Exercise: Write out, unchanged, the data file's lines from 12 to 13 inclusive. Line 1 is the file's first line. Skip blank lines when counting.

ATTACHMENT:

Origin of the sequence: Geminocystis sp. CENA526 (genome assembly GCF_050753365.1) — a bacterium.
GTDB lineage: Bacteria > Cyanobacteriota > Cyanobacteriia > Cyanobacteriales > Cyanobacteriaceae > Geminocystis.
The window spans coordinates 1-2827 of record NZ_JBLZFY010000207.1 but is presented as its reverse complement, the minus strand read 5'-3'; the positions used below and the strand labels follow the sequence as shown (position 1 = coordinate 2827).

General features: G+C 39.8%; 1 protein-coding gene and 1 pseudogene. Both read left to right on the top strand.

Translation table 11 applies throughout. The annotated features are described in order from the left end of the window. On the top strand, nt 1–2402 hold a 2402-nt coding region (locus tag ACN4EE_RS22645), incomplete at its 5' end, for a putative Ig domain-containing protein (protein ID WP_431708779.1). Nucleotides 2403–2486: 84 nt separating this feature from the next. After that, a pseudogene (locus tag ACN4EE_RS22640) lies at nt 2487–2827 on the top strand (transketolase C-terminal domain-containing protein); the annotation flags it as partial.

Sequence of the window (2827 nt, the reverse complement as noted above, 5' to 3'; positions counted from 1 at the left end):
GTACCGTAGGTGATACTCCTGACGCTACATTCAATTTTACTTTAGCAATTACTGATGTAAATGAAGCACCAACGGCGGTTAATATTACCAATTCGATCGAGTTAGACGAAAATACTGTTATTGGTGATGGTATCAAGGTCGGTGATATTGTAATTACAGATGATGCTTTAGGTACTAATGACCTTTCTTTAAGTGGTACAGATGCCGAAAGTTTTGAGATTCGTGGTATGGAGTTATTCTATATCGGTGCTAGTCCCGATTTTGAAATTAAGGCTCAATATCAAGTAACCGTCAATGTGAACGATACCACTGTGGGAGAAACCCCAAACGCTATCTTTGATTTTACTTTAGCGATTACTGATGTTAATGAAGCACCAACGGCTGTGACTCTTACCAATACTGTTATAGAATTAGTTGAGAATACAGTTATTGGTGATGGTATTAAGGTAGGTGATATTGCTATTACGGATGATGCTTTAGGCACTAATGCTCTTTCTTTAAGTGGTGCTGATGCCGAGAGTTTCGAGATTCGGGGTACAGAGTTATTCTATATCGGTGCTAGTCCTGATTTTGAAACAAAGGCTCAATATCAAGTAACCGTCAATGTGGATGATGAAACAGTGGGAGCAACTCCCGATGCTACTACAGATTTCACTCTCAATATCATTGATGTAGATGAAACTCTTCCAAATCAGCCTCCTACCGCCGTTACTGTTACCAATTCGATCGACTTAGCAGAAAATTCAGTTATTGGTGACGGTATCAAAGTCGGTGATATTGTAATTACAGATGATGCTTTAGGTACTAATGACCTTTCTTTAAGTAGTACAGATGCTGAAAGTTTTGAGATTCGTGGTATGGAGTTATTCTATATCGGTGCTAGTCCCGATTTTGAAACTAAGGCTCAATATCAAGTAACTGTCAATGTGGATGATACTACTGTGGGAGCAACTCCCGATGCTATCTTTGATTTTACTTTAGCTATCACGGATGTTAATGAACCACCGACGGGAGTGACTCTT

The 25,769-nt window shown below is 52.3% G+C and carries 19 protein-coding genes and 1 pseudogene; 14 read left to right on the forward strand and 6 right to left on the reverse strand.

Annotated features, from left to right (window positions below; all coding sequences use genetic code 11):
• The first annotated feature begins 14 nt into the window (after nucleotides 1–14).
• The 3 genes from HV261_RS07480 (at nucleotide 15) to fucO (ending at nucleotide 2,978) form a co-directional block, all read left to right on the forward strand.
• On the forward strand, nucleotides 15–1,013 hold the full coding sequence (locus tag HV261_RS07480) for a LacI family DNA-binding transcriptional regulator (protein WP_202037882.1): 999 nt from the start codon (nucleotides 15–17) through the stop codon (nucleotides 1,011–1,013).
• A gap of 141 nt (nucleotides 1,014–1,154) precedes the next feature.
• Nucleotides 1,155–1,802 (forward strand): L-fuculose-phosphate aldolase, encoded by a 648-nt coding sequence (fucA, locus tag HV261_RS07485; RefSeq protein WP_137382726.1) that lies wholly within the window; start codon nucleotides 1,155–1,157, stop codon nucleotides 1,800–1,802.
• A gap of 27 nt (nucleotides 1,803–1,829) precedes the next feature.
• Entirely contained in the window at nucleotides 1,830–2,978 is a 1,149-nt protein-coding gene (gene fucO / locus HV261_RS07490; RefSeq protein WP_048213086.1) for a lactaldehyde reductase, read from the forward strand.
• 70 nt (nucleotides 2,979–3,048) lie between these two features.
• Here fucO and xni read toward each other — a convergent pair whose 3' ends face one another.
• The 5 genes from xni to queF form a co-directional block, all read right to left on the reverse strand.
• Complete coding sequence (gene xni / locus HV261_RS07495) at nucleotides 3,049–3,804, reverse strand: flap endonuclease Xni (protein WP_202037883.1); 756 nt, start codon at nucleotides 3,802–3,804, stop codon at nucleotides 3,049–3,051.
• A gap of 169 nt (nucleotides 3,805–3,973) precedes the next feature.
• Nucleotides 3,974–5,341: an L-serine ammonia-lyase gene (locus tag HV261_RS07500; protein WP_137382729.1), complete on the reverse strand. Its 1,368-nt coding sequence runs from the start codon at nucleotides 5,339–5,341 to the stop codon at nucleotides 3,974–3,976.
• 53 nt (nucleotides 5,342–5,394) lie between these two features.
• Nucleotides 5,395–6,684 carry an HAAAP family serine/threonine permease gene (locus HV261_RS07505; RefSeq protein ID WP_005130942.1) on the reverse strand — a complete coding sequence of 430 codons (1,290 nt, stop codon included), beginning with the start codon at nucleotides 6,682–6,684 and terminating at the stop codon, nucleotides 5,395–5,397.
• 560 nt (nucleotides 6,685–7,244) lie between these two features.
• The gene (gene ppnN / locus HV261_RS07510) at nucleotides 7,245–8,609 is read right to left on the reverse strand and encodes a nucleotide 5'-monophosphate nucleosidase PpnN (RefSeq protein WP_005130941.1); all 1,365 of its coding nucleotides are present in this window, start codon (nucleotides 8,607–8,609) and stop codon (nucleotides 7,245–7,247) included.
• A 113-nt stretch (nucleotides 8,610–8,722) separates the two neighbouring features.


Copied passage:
• On the forward strand, nucleotides 15–1,013 hold the full coding sequence (locus tag HV261_RS07480) for a LacI family DNA-binding transcriptional regulator (protein WP_202037882.1): 999 nt from the start codon (nucleotides 15–17) through the stop codon (nucleotides 1,011–1,013).
• A gap of 141 nt (nucleotides 1,014–1,154) precedes the next feature.